In the upper part, on the left, “M” means the denomination of the banknote, in roman numeral.

Gaillardia cabrerae Gaillardia cabrerae

Since the Bank of Argentina does not give information on which particular flowers are shown on the banknote, I dare to make some assumptions. Thank so much to Olga, from Russia, for help in search of the flowers.

On the banknote, above, the flowers of The blanket flower (Gaillardia cabrerae, Margarita pampeana) - the endemic of La Pampa.

Gaillardia (common name blanket flower) is a genus of flowering plants in the sunflower family, Asteraceae, native to North and South America. It was named after an M. Gaillard de Charentonneau, an 18th-century French magistrate who was a patron of botany. The common name may refer to the resemblance of the inflorescence to the brightly patterned blankets made by Native Americans, or to the ability of wild taxa to blanket the ground with colonies. Many cultivars have been bred for ornamental use.

These are annual or perennial herbs or subshrubs, sometimes with rhizomes. The stem is usually branching and erect to a maximum height around 80 centimeters (31.5 inches). The leaves are alternately arranged. Some taxa have only basal leaves. They vary in shape. They are glandular in most species. The inflorescence is a solitary flower head. The head can have 15 or more ray florets, while some taxa lack any ray florets. They can be almost any shade of yellow, orange, red, purplish, brown, white, or bicolored. They are sometimes rolled into a funnel shape. There are many tubular disc florets at the center of the head in a similar range of colors, and usually tipped with hairs. The fruit usually has a pappus of scales.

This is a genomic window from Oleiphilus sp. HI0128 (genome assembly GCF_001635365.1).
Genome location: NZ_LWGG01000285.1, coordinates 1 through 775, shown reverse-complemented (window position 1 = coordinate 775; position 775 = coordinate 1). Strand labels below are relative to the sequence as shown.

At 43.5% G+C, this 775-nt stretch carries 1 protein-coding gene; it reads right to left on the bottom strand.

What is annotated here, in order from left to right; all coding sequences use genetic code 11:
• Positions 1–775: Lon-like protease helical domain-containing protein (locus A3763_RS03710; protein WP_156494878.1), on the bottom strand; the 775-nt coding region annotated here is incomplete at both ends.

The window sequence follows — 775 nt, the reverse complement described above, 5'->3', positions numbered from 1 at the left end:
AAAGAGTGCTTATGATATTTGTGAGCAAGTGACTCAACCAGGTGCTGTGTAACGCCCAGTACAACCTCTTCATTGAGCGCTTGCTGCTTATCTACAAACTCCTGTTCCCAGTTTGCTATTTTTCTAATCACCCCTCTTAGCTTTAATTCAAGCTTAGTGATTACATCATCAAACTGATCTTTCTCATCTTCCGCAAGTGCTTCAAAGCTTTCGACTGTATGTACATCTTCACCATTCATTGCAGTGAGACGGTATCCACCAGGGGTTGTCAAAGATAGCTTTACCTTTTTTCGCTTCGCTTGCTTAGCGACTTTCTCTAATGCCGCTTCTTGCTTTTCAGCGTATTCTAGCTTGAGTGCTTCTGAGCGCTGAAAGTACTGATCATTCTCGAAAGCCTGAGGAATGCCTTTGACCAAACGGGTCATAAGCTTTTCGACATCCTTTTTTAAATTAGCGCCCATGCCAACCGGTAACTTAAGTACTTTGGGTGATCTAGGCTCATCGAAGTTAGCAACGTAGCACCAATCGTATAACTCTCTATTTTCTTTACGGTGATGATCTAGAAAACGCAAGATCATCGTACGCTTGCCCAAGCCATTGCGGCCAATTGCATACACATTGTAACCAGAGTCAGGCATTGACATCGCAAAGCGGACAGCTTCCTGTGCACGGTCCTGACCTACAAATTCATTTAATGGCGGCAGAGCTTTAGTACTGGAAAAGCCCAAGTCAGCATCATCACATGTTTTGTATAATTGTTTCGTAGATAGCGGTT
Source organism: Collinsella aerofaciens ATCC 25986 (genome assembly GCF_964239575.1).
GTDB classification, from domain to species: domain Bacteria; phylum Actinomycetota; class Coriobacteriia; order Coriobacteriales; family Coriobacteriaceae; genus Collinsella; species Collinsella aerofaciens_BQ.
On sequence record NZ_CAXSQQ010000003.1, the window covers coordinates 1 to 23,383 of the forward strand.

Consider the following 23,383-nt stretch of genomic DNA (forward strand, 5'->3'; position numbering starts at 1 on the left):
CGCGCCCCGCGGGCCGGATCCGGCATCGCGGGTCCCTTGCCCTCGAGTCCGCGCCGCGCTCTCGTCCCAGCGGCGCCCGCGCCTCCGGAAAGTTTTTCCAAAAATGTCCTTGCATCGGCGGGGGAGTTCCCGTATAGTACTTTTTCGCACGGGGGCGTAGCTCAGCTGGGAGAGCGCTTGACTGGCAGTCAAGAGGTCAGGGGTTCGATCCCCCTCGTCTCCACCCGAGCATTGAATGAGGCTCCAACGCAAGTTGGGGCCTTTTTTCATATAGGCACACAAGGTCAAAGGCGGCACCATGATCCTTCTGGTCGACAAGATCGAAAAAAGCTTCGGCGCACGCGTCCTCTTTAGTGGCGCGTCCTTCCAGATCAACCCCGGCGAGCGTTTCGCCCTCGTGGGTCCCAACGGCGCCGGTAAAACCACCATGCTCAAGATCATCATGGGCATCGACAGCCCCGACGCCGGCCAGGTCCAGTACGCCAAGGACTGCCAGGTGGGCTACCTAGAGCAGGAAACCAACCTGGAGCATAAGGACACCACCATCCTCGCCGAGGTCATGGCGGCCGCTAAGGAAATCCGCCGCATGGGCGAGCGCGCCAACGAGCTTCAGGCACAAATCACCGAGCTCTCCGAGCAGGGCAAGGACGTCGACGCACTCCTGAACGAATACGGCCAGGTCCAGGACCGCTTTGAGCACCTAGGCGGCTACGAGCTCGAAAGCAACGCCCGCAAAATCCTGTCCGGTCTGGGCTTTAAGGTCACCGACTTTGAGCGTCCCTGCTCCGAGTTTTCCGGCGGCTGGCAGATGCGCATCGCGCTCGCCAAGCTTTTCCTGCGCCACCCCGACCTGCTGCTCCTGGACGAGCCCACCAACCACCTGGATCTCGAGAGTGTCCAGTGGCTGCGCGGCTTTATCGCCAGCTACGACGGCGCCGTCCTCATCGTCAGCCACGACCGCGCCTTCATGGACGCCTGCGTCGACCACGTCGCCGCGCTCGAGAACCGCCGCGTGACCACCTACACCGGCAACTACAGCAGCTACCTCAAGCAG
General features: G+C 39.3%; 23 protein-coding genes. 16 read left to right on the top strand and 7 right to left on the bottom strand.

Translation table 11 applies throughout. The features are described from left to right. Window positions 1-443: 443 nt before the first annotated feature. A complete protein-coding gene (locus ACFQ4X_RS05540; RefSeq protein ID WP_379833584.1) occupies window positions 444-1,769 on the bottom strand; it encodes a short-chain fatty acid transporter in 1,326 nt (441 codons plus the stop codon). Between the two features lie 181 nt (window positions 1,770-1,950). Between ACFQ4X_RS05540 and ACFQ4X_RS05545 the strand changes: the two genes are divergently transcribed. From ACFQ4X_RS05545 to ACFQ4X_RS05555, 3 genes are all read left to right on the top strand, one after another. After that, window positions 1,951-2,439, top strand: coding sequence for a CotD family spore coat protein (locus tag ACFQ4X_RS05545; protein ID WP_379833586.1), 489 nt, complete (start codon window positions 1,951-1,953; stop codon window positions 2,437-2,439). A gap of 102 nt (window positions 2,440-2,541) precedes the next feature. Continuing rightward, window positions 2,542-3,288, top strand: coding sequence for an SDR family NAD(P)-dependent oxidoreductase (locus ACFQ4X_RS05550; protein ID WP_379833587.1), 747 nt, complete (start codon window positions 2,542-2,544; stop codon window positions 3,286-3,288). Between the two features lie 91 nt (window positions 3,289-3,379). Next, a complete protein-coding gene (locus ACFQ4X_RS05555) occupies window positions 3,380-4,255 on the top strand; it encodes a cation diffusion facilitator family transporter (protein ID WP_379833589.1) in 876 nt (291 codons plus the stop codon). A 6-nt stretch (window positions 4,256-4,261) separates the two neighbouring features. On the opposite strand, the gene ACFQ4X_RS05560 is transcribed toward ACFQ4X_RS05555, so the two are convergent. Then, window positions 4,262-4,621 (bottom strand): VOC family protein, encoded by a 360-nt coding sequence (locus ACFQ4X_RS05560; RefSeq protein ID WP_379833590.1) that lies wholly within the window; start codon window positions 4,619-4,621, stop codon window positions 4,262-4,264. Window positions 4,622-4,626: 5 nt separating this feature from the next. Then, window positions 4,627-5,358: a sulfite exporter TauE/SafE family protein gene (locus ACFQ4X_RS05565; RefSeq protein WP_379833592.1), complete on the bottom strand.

Denomination in words is on top. In numerals are in three corners.


1000 Pesos 2018

On the right - again, flowers of Gaillardia cabrerae and paw prints of a rufous hornero.

To the left of the coat of arms of Argentina is a wind rose, showing the direction — the East — as the habitat area of the rufous hornero on a map of Argentina.

Mapa de distribucion actual del Furnarius rufus

In the center is a map of Argentina and darkened areas on it, meaning areas of rufous horneros habitat, today. Shaded areas (Actually, whole Argentina) - is the territory of residence of the rufous hornero more than 100 years ago.

The map of Argentina shows, in addition to the continental part, the eastern part of the island of Tierra del Fuego (the western part belongs to Chile), the Falklands or the Malvinas Islands (which belong to Great Britain, but Argentina considers them its territory) and, in a rectangle, the Antarctic Peninsula and the Weddell Sea, in Antarctica, which Argentina also considers its territory.

leanura pampeana